Thursday, October 23, 2014

Remembering The Ox...

 If you ever wanted to find the perfect blend of professional wrestler and sports entertainer, you had to look no further than Ox Baker.  The master of the heart punch, or "hurt" punch as he sometimes called it, passed away on October 20th at the age of 80. Many ailments had piled up on The Ox from his years in the grapple game.  At his appearance this past summer in Charlotte at the Mid-Atlantic Fanfest, Baker appeared weak and frail, but his legendary spirit remained as he signed autographs and posed for photos.

Although Ox may not have been Harley Race or Jack Brisco in technique, he made up for it in his look, persona, and marketability.  Early photos from Baker's career depict a large, yet rather unassuming, athlete. Once the head was shaved and the facial hair was grown to frightening proportions, the true Ox Baker was born.  He became an image that would almost become the stereotype of a professional wrestler: big, mean, unkempt, hairy, and growling!

Despite never being a household name, even news outlets such as TMZ covered his passing.  He was a star of 70s wrestling magazine covers and even caused an honest-to-goodness riot on a 1974 winter night in Cleveland.  Thanks to two wrestlers dying shortly after wrestling him, his heart punch was touted as a killing machine.  Still, some of his out of the ring escapades are best remembered.

The year 1981 saw two of Baker's biggest moments occur, neither of which took place in the squared circle. When the late, legendary announcer Johnny Olson yelled for Douglas Baker to "Come On Down!," The Price Is Rights Contestant's Row would never be the same. Clad in his "Big, Mean, & Ugly" t-shirt, Ox not only won all of his pricing games, but displayed his charisma to the world with a hilarious showing next to Bob Barker.  Later that year, Ox battled Kurt Russell as the villainous Slag in "Escape From New York."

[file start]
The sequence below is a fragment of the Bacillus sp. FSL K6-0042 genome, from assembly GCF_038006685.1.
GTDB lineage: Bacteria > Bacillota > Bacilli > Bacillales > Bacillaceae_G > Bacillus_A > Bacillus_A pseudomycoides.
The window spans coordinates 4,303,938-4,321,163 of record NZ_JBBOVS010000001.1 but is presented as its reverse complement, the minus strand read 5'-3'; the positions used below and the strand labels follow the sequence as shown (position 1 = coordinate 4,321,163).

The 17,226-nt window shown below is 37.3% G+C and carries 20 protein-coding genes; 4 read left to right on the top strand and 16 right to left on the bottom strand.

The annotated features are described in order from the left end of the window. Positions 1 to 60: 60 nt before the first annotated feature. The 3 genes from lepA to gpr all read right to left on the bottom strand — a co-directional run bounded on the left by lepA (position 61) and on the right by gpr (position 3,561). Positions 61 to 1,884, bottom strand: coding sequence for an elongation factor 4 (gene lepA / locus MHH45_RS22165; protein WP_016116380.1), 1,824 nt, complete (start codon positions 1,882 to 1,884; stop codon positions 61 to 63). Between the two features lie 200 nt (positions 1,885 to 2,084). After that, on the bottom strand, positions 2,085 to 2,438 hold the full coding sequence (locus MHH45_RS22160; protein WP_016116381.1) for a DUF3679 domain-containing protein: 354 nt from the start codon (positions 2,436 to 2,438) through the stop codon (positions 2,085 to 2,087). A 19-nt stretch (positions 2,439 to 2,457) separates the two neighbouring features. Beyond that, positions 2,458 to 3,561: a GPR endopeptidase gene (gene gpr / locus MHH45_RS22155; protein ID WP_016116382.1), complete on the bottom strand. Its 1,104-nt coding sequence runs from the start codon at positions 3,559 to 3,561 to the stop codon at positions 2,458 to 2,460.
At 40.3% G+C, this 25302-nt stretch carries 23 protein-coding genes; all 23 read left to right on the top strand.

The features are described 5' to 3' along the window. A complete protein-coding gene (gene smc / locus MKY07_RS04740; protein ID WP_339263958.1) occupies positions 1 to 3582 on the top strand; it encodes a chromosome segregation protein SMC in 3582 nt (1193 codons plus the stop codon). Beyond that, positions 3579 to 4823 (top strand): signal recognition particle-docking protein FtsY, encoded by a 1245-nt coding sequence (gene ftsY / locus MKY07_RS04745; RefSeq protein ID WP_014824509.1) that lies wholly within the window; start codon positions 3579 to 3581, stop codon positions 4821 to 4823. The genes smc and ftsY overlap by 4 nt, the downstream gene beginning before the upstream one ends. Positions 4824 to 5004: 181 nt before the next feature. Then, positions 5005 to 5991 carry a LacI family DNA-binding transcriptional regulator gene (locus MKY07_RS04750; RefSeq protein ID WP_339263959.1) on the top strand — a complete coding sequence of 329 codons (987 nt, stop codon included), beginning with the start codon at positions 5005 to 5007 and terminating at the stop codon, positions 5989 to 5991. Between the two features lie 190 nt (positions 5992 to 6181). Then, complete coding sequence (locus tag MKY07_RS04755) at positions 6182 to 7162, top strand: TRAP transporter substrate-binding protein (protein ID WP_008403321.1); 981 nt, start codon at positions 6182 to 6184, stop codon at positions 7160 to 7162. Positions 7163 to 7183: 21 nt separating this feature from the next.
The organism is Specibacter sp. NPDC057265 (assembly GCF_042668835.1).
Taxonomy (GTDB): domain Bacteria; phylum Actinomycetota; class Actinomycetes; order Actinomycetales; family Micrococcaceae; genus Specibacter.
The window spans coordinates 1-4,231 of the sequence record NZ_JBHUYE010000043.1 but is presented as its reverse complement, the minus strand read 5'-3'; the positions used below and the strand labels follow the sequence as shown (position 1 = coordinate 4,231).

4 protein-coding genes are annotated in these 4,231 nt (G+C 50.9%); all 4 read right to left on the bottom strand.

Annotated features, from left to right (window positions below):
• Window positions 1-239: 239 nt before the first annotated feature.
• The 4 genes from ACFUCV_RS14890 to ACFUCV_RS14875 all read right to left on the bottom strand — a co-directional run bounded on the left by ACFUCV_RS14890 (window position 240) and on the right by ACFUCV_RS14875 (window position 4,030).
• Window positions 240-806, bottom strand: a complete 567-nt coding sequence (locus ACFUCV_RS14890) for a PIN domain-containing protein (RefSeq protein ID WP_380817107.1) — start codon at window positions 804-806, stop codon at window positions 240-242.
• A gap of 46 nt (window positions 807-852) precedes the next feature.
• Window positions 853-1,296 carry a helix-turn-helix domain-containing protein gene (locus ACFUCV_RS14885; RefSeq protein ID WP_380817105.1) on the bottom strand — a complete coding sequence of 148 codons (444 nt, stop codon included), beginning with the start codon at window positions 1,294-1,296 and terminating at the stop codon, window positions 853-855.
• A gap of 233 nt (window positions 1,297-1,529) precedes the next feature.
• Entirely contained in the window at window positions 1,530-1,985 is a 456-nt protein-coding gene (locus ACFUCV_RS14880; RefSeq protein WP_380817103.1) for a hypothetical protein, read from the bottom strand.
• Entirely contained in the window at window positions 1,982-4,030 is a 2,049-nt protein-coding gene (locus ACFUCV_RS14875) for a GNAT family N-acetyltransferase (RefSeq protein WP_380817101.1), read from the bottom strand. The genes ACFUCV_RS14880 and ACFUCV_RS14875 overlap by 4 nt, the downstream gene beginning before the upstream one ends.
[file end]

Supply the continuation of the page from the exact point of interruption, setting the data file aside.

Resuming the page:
Later in the '80s, Ox gradually left in-ring action.  More fans would probably know of the great Ox had he become involved in some capacity during one of wrestling's "boom" periods.  Aside from a blink-and-you'll-miss-it stint managing The Nightstalker (Bryan Clark/Adam Bomb) in WCW, it simply didn't happen. Instead, the Ox made his name and image known once again in his 60s and 70s as a regular on the indy and convention circuit.

Even if you did not attend the events, you would notice the name Ox Baker showing up around the country, but especially on the east coast.  When Ox wasn't managing an up-and-comer while carrying his bullwhip, he was serenading fans at his gimmick table with ditties ranging from cute to patriotic to bawdy. Based upon his look, most fans probably wouldn't have guessed that Ox was approaching 80, and his youthful antics gave no clues.

Ox always seemed proud of his action figure that was part of the Figures Inc. Legends of Professional Wrestling line.  When I think of him, I often picture that figure since it was such a perfect likeness.  I would imagine that it served as a validation of his success.  Ox didn't always get the recognition that he deserved, especially for how well he represented the business outside of the ring, but being immortalized in plastic right next to peers such as Bruno Sammartino, Wahoo McDaniel, and Ivan Koloff is quite the honor. If he can see the outpouring of love and respect since his passing, no more validation is necessary.

Although I'm sure you've already sung your way past St. Peter, Rest In Peace, Ox.

No comments: